- Pay attention to the taste, texture, appearance, and smell of the food
- Try chewing each bite of food 10 to 30 times before swallowing
6. Make Exercise a Priority
Exercise has a powerful influence on mood and overall well-being and is a key way to fight the urge to overeat or binge eat. If you need to, start small. Aim to walk 20 minutes a day or find a gentle 15-minute free workout online to follow along with.
7. Get Enough Sleep
Lack of sleep can lead to an increase in cravings and a decrease in willpower. It also has a negative impact on mood. Together, these set you up for unhealthy food choices and an increased risk of emotional eating.
Make sure to get at least 7 to 8 hours of sleep every night by following these tips for better sleep:
- Aim to fall asleep and wake up at the same time each day
- Keep your bedtime slightly cooler
- Use blackout shades to keep your bedroom dark
- Develop a calming bedtime routine to help signal to your body that it is time to go to sleep
- Avoid caffeine within 8 hours of bedtime
- Try Hypnosis for sleep insomnia if you are struggling to get high-quality sleep
8. Manage Your Stress Levels
If you find that you can’t stop stress eating, it may be time to look at how you handle stress and what factors contribute to your stress levels.
- Make time to decompress and relax each day by doing something you enjoy
- Spend time around positive people
- Write in a journal
- Read a book
- Try a calming exercise such as yoga
- Call a friend or family member
- Learn deep breathing practices or meditation for relaxation
9. Keep a Food Diary
A food diary can be a powerful tool for identifying emotional eating triggers. Whether it’s a small snack or a meal or a late-night bite, record everything you eat, the portion size, and any emotions you were feeling at the time.
Try keeping a food diary for a week or two before looking back at the entries and watching for common themes, such as:
- Are there certain times of day you notice emotional eating? (indulging at night after a long day at work)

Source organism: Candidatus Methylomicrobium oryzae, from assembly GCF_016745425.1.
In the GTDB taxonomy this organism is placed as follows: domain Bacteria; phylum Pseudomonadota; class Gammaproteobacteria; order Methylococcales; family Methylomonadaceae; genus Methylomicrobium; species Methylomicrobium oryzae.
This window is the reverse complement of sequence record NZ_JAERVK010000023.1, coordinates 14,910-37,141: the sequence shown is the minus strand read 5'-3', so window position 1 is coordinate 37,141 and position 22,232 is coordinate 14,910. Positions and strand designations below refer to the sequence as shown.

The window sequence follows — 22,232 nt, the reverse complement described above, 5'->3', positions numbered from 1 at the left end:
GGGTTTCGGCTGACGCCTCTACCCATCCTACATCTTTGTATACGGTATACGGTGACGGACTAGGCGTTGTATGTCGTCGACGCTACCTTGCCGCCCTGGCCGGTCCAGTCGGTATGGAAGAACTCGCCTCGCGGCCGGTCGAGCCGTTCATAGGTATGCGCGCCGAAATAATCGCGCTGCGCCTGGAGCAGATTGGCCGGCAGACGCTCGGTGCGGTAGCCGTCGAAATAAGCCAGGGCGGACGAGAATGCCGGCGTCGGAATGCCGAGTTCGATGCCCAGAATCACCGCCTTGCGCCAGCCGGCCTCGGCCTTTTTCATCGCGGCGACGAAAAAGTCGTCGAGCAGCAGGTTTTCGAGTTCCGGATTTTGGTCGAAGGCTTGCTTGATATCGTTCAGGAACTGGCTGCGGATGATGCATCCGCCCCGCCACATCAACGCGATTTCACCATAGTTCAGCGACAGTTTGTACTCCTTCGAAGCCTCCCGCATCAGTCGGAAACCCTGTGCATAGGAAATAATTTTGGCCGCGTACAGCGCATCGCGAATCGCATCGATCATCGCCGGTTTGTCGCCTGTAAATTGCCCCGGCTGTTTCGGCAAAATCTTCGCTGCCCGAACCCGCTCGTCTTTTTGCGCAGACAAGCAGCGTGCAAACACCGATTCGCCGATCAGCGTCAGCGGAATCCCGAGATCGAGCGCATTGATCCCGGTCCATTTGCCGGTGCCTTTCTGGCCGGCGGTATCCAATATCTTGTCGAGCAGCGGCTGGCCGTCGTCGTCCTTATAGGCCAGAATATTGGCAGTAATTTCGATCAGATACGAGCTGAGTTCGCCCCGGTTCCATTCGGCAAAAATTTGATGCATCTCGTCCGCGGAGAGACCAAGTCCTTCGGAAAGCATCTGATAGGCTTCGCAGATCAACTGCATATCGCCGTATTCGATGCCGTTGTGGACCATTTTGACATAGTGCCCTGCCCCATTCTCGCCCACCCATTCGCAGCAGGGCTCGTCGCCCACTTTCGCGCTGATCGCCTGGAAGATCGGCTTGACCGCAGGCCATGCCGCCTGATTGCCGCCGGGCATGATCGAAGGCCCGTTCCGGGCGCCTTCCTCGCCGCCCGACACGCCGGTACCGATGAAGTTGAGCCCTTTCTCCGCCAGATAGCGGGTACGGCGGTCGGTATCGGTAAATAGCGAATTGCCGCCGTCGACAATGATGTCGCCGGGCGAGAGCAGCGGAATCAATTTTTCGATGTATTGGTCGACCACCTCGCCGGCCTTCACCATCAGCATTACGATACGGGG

- Are there certain feelings that coincide with certain foods?
- What are the foods you eat when you are hungry vs. the kinds of foods you reach for when you are stressed or bored?
10. Pay Attention to Self-Talk
Feelings of guilt, regret, and shame often accompany emotional eating. If you find yourself talking down to yourself and feeling negative after overeating or binge eating, work on improving your positive self-talk.
Negative self-talk contributes to the cycle of emotional eating:
- Struggle with feeling down, anxious, ashamed, guilty, stressed, or overwhelmed
- Eat junk food
- Feel guilt over what you ate and your lack of self-control
Positive self-talk can help break the cycle of emotional eating. View each episode of emotional eating as a chance to learn more about yourself and improve your well-being.
Want to Learn More About the Benefits of Hypnosis for Emotional Eating?
If you are looking for an easy way to quit emotional eating or a quick fix for binge eating, there isn’t one. Fortunately, with the right tools and support, you can learn how to control your eating and improve your relationship with food.
Hypnotherapy for weight loss is one of the best ways to tackle the root cause of your emotional relationship with food. I recommend 5 to 8 sessions for long-lasting results.
I specialise in weight loss and emotional eating hypnosis and I would be honoured to help you on your journey to building a healthier relationship with food.
Please feel free to contact us with any questions or book your free clarity call to learn more.